Australian firm Perlin said it has launched the test version of a decentralised cloud network, which will provide services using the computing power of computers, phones and devices in developing countries.
The decentralised project, which will tap underused devices, hopes to take on big cloud companies like Amazon Web Services.
Perlin was started by Sydney-born Chinese-Tibetan conservationist and tech investor Dorjee Sun in December 2017. Beijing-based Bitmain Technologies, considered to be the world's largest producer of crypto mining chips, is an investor in Perlin alongside TechCrunch founder Michael Arrington.
Sun's strategy is to offer cheaper rates than Amazon Web Services. Also, people around the world who offer their devices to the network can earn money, according to a Quartz report.
Giving an example in the report, Sun said a woman in Indonesia might be able to earn money by downloading his app on a Samsung phone and allowing Perlin to use its computing power when she is asleep at night.
The payment, though, would come in PERL tokens, which can later be converted into fiat currencies. He added that Perlin's rates will be at least 50% cheaper than Amazon’s and the Indonesian woman could earn around $200 to $400 a year.
For the project, Perlin has partnered Telkom (Indonesia’s largest telecommunications company with over four million set-top box subscribers and 180 million mobile customers), and many organisations.
Another firm called Golem, which calls itself the Airbnb of cloud computing, allows users to trade computing power in a peer-to-peer marketplace for compute-heavy tasks such as graphics rendering.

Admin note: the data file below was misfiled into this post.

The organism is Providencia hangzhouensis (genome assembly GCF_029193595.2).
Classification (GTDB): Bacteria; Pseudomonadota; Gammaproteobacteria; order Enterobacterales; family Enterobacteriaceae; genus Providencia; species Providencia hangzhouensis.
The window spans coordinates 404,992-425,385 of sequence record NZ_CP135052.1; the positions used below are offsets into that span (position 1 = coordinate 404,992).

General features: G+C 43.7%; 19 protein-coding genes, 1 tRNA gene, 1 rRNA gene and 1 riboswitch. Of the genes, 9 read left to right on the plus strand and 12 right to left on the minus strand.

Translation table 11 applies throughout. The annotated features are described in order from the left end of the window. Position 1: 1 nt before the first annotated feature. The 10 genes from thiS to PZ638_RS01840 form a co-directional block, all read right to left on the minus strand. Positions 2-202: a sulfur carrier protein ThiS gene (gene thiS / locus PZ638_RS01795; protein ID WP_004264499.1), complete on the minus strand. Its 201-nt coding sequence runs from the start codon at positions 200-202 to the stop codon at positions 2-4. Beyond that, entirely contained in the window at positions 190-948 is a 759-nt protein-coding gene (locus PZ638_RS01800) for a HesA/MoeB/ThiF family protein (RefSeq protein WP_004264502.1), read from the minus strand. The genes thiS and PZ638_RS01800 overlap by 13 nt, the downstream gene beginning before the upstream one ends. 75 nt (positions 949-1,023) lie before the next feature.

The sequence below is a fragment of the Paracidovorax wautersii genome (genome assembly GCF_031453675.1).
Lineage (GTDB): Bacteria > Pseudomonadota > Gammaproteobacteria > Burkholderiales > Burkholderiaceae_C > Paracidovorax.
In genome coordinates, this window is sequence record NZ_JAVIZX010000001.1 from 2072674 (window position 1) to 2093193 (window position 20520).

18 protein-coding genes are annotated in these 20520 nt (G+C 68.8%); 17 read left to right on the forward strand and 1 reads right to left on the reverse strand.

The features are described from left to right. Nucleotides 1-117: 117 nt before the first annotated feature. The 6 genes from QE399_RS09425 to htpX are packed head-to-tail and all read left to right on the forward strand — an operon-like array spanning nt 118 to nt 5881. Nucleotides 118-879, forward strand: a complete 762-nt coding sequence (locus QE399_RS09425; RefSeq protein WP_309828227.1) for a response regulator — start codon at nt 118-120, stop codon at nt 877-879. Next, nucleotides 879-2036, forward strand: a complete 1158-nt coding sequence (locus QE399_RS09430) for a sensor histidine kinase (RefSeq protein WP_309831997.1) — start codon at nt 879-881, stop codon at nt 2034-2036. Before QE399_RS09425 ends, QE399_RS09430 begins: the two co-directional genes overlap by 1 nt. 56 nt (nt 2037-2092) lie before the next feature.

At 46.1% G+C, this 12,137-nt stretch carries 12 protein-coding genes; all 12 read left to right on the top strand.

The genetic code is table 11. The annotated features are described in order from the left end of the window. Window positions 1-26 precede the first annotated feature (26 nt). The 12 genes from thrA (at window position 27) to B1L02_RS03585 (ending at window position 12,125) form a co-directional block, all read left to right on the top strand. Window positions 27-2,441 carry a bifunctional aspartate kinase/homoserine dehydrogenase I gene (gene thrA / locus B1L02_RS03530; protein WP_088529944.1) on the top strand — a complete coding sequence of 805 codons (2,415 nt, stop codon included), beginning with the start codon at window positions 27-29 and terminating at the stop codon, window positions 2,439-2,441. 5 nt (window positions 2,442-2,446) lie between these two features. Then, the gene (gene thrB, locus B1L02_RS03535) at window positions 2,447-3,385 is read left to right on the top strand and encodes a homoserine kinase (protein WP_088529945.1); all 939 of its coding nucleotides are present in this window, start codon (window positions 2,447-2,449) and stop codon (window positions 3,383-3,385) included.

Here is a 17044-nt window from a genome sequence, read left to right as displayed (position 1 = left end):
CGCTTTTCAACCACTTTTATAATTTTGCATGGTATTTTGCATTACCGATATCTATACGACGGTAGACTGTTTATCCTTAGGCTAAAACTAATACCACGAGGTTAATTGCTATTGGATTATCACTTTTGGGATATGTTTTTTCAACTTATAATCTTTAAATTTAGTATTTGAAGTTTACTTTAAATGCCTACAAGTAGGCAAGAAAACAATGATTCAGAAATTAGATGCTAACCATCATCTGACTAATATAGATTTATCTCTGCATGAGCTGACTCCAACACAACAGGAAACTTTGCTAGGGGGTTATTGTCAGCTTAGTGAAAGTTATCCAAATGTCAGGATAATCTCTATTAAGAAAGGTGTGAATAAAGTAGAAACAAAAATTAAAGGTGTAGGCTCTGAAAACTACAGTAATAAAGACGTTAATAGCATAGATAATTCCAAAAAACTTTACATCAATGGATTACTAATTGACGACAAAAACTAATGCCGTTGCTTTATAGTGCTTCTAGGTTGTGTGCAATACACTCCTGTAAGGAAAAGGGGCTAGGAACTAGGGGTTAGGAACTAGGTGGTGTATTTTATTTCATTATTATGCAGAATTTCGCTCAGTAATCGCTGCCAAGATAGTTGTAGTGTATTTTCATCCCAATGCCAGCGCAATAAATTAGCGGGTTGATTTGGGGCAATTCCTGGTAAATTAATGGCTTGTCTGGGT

Perlin has also tied up with the National Institution for Transforming India (Niti) Aayog, the policy think tank for the Indian government, for the development of artificial intelligence using distributed computing infrastructure in India and to develop the concept of an India cloud based on distributed computing resources.
The collaboration, announced in August, will initially focus on machine learning and multi-party computation, with the goal of establishing and promoting distributed computing markets for these rapidly-growing sectors throughout India.
In particular, Niti Aayog and Perlin will jointly conduct a hackathon to explore other use cases for distributing computing on the Perlin Network. Moreover, Perlin will bring partners who can supply computing power from unused smartphones and computers based in India to its network in order to create a domestic, decentralised cloud infrastructure. The nationwide scale and depth of world-leading technical expertise encompassed by the collaboration is expected to result in substantial benefits across the networks of both Niti Aayog and Perlin.